iovl\ ie: ll. IIni.t IJ*l,. lrljl ntll ;,i l1t til, p[)l)lsp fronll Hyde
Park I i;lh Sch,.lI.l, %hih is lo<: ;t>d in ; d.listri-t that is
(|i.i l-.'.oimni ,:qiir i .inaid \\%t..r. oll \'il '-ho-lo'Ues are ltlll,'r-
ili'1. 'Ihere .1i te 'lve tlihate,:rs ithlin at raliis of a
m ili: '_4 thi. l-,':1i.ol.
TIll: I.it.i in C.hart II -,howi that thltre i- only a slight
,.lilere,(ce in their rate 1 at ttendJance t thle c'lili lre f'roi
the-c two i.ch.o. l. whli: are lo:'at-il in dlil'erent-type
ieiLh'l.ltorl'hoois.' The pupils from C.tiulnl:t IIigjh Schi'.ol
rep.orteil that t,(.i. per cent atte:ln the mnovi-i. oin':' or
twice a week. hilhe the pupil'. from the IIyd.le Park High
School showedd that 70.;.5 per 'cent ateilid ai : fretu .llntly a ,s
this.
.A (ollpaurtive ,tinly ,,f twEo .'ra.hlc schools that ar:.
lo:''ttedl in lliil.irhioIJs similar to tliose o:f the two
I \ppr!.Jil 11. TaIl..I,: V. p. 15..





CHILDREN AND MOVIES


high schools further illustrates the fact that the juveni Ie
attendance rate at movies is not influenced by the prox-
imity of the theaters to the children's homes.
The Wentworth Grade School like Calumet High
School is located in a residential neighborhood. Within
a radius of a mile of this school there are eight m,,\ ie-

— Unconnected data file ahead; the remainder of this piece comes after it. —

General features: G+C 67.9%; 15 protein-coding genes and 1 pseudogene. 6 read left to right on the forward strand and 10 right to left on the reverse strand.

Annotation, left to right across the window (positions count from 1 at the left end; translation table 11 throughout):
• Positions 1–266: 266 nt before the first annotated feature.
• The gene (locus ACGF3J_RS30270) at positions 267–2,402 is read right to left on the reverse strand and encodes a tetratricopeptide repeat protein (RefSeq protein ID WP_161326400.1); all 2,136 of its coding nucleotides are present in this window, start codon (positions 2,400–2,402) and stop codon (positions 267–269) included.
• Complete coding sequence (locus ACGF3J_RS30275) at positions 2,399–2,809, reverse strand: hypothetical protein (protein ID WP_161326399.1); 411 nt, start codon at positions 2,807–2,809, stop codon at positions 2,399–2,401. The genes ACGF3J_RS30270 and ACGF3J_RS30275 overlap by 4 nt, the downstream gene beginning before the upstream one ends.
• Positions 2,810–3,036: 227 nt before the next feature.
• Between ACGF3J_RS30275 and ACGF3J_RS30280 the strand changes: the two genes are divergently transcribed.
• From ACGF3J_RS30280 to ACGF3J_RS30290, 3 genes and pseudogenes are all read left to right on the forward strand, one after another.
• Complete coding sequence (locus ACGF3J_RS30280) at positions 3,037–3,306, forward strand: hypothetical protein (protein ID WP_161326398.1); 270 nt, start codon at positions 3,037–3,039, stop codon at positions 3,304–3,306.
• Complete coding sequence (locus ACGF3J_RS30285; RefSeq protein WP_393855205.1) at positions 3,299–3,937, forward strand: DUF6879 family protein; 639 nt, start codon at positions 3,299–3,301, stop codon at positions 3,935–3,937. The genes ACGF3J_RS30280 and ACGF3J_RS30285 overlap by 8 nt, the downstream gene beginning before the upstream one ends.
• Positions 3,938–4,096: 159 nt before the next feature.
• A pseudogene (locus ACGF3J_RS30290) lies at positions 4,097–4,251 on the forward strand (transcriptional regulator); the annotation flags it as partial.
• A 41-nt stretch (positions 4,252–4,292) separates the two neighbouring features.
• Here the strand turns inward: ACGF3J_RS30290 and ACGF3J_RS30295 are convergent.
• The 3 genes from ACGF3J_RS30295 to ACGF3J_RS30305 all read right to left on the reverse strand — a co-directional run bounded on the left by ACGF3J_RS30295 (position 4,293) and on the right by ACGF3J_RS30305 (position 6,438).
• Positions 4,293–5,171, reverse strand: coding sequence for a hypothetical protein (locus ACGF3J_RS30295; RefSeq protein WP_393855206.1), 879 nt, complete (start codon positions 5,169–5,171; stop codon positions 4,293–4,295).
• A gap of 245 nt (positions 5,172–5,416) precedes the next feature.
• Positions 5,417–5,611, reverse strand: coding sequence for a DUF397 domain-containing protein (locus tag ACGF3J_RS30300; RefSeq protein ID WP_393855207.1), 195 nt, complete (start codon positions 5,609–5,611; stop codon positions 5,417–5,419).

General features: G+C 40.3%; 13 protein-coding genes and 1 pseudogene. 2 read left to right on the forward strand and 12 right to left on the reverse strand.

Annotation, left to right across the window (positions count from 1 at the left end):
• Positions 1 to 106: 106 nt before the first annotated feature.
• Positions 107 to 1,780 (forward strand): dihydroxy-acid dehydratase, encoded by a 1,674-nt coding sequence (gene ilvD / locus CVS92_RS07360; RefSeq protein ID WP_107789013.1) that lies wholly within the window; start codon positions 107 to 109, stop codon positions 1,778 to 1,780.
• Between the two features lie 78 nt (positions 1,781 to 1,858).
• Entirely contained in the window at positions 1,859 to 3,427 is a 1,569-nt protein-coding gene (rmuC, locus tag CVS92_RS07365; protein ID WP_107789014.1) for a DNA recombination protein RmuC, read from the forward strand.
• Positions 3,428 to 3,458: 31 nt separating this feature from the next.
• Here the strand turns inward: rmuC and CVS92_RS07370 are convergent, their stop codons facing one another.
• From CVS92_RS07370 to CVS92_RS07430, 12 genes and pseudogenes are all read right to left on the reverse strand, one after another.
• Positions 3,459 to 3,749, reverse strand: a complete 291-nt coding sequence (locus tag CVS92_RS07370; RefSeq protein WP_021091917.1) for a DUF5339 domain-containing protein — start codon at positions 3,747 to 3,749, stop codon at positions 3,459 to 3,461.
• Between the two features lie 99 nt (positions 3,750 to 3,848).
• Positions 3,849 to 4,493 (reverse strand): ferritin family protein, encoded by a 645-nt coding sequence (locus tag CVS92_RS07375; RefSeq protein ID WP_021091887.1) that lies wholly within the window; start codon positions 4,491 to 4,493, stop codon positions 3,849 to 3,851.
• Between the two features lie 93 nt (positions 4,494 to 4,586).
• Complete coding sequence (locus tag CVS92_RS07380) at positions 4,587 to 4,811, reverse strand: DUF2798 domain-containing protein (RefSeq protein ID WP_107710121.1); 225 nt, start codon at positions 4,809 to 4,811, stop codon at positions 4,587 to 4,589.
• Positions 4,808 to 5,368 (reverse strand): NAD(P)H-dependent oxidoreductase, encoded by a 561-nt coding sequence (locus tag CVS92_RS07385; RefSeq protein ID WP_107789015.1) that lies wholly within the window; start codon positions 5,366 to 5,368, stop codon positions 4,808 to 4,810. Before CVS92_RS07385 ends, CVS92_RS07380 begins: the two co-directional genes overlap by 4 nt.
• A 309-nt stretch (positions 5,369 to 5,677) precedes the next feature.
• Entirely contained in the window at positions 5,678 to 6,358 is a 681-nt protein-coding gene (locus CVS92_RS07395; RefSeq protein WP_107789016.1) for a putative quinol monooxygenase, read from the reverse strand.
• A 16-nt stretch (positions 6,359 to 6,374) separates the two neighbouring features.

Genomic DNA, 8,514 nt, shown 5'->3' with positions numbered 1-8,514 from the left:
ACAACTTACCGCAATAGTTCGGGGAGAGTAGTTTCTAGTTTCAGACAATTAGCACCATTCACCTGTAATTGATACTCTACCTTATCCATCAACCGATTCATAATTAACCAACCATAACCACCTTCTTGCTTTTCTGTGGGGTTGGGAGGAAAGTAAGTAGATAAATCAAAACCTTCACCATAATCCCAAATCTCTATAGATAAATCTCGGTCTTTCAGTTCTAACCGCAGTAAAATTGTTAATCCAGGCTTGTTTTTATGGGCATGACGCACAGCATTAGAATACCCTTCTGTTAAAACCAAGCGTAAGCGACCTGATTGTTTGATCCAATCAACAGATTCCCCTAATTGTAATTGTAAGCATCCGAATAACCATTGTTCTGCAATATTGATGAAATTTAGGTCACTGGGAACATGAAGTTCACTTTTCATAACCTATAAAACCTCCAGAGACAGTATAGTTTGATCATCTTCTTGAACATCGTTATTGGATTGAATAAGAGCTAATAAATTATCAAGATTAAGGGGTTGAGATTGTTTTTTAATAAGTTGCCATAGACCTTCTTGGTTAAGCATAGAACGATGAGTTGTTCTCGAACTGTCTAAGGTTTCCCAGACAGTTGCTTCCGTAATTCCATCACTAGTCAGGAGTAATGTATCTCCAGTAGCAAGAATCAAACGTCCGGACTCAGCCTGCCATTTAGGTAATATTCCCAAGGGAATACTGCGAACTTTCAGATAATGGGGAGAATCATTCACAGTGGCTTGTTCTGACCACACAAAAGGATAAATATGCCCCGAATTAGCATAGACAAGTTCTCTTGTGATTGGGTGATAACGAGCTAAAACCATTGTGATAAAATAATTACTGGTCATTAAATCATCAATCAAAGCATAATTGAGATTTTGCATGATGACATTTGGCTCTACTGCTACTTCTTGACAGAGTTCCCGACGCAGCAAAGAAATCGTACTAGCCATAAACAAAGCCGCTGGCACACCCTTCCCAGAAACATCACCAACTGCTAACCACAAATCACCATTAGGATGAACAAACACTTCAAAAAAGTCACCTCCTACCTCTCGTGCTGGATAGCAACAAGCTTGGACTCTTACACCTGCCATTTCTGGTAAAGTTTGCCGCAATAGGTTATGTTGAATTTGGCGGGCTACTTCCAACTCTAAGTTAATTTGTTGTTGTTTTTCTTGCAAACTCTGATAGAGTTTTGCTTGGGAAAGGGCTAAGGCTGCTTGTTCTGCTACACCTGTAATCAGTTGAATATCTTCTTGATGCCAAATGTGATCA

houses. Contrasted with this community is a district

CHART II
A denotes theater


60% of children attend movies
once or twice a week


70% of children attend movies
once or twice a week


MOTION-PICTURE THEATERS WITHIN RADIUS OF ONE MILE OF SCHOOLS

in which is located the John Fiske Grade School. This
neighborhood corresponds to that of the Hyde Park
High School. Within a radius of a mile of the Fiske
School there are thirteen movie theaters; yet the at-
tendance rate of the children who live in this district is
not much higher than that of the children who live in
the community surrounding the Wentworth School.





THE CHILD GOES TO THE MOVIE


A ,.l.III.arisl.in of the attendance rate for these two
s_.ln.i.l- i sillnm Iby the following excerpt from Table
V :
Attend Movie Once or
Twice a Week
Boys: %
John Fiske Grade School ............... 75.6
Wentworth Grade School ............. 63.8
Girls:
John Fiske Grade School ............... 72.2
Wentworth Grade School.............. 60.8

The most outstanding factor which apparently in-
fluences the frequency of juvenile attendance at the
movies is the degree to which some organized recrea-
tional interest enters into the life of the child. Home
environment and parental supervision play important
parts in determining the extent of his contact with the
movies. But more influential than these is a definite
interest that has been consciously directed into other
fields of recreation. Left to themselves the children
apparently turn to the movies for entertainment. With
some guidance toward other outlets such as is offered by
the Boy Scouts and similar organizations, interests are
placed elsewhere and attendance at the movies is low-
ered.
This is illustrated by a comparative study of the
Boy Scouts and the delinquent boys. The Boy Scouts
constitute the group which offers definite organized
interests, while the delinquents are of the class which
is for the most part left to seek unguided its own recrea-
tion.
I Appendix II. Table V, p. 156.





CHILDREN .\NI) MOVIES


Delinquent buys attend the Ilmoie; Imlore frequently